Philosophy for Renewing Reason – 51

Philosophy for Renewing Reason – 50
Philosophy for Renewing Reason – 52

One of the most difficult problems associated with the aim of renewing reason in education —and hence with issues for the P E R Group— is how to harmonise the mindstyle of the humanities with the mindstyle of the STEM subjects. Craig Ross did an impressive presentation about this to the P E R Group in October.  

The prevailing mindstyle in schools in both these areas (humanities & STEM) is in disarray.  The behaviourist take-over of education in the 1980s guaranteed that a poverty of aspiration would obtain in both. That a bunch of behaviourists should have been allowed to manage education, was anyway, a massive blunder: they were placed in charge of energising the minds of the youthful generations —in spite of the fact that they did not believe that ‘the human mind’ existed!  It is not going to be easy to activate something that doesn’t exist.

Their case was that Arnoldist and Progressivist recipes for education had failed.   They, by comparison, were in the business of making sure that students could show —by actually doing things (publicly verifiable “behaviours”)— that they had learnt something. The only trouble was that the kind of “showing” they prescribed was much too crude.  It was like a government sacking all the dentists, and putting carpenters in charge of a population’s dental health.  Yes, carpenters use drills, glues and plastic components skilfully, but not with the care, sensitivity or hygiene essential in a patient’s mouth. Putting behaviourists in charge of education was a not only a blunder of the first degree: it was also a blunder with a high level of irreversibility. (Once in place, it would take on the status of an almost irremoveable status quo: neither teachers nor parents are ever likely to support a radical change in education, because —when their views become known— they will de-motivate the children presently in school.)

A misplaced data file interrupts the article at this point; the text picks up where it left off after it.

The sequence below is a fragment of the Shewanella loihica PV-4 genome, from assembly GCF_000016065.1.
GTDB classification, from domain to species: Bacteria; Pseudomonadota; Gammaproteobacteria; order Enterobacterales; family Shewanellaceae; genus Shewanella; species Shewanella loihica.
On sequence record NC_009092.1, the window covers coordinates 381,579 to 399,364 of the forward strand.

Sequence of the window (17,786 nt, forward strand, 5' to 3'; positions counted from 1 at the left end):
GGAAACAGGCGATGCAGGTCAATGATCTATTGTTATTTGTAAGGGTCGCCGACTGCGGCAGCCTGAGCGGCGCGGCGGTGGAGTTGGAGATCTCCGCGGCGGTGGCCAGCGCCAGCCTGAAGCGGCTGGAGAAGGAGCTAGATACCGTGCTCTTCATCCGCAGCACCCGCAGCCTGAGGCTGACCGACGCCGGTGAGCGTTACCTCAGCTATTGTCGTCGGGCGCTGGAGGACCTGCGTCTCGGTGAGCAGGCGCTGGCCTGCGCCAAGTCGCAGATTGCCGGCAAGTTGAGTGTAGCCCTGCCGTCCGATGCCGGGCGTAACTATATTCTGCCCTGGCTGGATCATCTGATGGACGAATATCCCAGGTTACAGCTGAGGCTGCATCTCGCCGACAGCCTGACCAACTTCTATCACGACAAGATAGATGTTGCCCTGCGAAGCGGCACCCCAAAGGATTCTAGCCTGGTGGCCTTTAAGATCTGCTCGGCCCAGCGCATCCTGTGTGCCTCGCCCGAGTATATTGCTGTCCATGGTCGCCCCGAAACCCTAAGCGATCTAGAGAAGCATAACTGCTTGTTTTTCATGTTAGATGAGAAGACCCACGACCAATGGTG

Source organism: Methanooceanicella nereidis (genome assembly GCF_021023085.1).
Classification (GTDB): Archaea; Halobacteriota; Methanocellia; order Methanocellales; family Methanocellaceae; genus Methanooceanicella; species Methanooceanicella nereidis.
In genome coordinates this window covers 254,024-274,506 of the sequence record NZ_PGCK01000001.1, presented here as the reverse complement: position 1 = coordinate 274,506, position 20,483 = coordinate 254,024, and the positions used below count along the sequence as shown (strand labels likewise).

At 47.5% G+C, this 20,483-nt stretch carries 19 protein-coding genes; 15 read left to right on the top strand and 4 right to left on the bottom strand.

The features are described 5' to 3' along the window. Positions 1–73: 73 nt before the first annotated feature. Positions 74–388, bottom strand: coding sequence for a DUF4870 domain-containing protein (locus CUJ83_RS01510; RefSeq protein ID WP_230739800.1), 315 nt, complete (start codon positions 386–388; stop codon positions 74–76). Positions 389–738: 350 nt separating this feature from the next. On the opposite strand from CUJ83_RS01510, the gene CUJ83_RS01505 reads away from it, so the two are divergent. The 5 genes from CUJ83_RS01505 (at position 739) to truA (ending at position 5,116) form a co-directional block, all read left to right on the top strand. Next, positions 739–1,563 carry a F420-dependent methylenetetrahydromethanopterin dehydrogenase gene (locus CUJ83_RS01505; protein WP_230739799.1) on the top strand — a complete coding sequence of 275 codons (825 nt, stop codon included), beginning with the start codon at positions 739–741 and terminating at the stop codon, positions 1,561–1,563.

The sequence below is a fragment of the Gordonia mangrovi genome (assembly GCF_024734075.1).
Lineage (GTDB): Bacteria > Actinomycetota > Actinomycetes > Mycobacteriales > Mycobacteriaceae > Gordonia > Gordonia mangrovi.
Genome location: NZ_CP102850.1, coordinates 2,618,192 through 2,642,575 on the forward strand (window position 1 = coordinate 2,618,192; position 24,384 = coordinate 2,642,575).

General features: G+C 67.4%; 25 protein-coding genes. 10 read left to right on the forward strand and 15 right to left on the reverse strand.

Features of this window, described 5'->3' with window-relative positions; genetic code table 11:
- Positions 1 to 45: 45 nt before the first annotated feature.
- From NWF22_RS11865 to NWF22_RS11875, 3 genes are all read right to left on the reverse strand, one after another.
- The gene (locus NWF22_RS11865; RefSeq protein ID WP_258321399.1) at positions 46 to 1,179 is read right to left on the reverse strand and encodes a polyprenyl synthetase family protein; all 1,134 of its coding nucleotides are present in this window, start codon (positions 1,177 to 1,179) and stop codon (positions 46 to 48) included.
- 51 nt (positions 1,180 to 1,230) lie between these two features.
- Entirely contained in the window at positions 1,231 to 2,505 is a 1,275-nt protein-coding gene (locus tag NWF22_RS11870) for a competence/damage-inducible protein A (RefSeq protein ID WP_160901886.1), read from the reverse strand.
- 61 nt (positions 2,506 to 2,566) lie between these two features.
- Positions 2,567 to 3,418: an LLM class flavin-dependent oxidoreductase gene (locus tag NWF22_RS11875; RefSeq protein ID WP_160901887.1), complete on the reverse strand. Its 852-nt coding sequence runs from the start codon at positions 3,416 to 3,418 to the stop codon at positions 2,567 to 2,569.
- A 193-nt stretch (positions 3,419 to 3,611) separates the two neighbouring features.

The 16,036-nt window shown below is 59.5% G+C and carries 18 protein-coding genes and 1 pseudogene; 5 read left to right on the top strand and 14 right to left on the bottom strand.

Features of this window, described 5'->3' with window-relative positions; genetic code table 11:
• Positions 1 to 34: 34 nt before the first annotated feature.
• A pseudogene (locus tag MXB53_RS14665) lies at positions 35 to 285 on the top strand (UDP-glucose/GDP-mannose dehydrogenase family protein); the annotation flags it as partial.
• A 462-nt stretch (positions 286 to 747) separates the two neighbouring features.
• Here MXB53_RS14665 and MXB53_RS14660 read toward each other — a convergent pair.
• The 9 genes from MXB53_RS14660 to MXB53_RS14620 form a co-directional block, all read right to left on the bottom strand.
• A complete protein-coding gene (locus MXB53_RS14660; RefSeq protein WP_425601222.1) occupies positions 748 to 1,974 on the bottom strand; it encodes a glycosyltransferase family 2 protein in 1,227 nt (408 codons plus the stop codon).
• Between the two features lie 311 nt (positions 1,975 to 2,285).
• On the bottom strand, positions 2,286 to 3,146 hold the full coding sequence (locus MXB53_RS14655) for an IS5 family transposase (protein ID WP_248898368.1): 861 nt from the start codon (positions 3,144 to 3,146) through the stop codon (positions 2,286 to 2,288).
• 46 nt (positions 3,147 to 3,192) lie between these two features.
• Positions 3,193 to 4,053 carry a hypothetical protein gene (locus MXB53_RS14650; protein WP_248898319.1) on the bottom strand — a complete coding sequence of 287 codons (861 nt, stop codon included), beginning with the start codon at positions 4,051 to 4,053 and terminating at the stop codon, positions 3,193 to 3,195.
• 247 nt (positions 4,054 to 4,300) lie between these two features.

Behaviourism was commonly regarded in academia in the 1980s as a substandard discipline, because its exponents had moved-on —without blinking an eyelid— from studies in training animals to methods of conditioning humans. Their methods ought never to have been contemplated as suitable paradigms for schools.

That this blunder was made in the 1980s is a jaw-dropping comment on the perceptivity of some former mandarins of Great Smith Street. 

But the perceptivity of subsequent mandarins doesn’t look much better, because in spite of the fact that the behaviouristic revolution has failed on every count —in terms of a skills’ crisis, a mental health crisis, a competence crisis and a responsibility crisis— they do not appear to have even tried to contest the suitability of behaviouristic methods in schools. They are probably all too aware of the intense conservatism which saturates the school system… they have probably encountered the mountain of inertia it represents… and given up.